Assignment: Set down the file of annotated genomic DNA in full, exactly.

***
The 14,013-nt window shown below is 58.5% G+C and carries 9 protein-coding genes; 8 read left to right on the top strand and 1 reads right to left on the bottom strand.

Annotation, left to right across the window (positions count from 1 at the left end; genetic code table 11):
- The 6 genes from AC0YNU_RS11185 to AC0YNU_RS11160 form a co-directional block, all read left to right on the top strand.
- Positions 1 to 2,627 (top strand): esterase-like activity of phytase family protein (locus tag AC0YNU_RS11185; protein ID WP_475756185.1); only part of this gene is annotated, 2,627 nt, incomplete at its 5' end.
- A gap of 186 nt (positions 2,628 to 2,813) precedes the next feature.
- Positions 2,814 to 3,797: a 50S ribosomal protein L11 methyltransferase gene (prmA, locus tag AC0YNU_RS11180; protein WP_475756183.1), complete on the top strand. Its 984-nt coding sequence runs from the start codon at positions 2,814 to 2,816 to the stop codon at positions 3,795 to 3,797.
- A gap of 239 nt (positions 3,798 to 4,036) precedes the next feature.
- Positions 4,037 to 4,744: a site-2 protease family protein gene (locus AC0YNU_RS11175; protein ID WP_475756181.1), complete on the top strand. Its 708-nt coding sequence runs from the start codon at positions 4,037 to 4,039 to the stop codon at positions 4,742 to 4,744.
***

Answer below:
The 14,013-nt window shown below is 58.5% G+C and carries 9 protein-coding genes; 8 read left to right on the top strand and 1 reads right to left on the bottom strand.

Annotation, left to right across the window (positions count from 1 at the left end; genetic code table 11):
- The 6 genes from AC0YNU_RS11185 to AC0YNU_RS11160 form a co-directional block, all read left to right on the top strand.
- Positions 1 to 2,627 (top strand): esterase-like activity of phytase family protein (locus tag AC0YNU_RS11185; protein ID WP_475756185.1); only part of this gene is annotated, 2,627 nt, incomplete at its 5' end.
- A gap of 186 nt (positions 2,628 to 2,813) precedes the next feature.
- Positions 2,814 to 3,797: a 50S ribosomal protein L11 methyltransferase gene (prmA, locus tag AC0YNU_RS11180; protein WP_475756183.1), complete on the top strand. Its 984-nt coding sequence runs from the start codon at positions 2,814 to 2,816 to the stop codon at positions 3,795 to 3,797.
- A gap of 239 nt (positions 3,798 to 4,036) precedes the next feature.
- Positions 4,037 to 4,744: a site-2 protease family protein gene (locus AC0YNU_RS11175; protein ID WP_475756181.1), complete on the top strand. Its 708-nt coding sequence runs from the start codon at positions 4,037 to 4,039 to the stop codon at positions 4,742 to 4,744.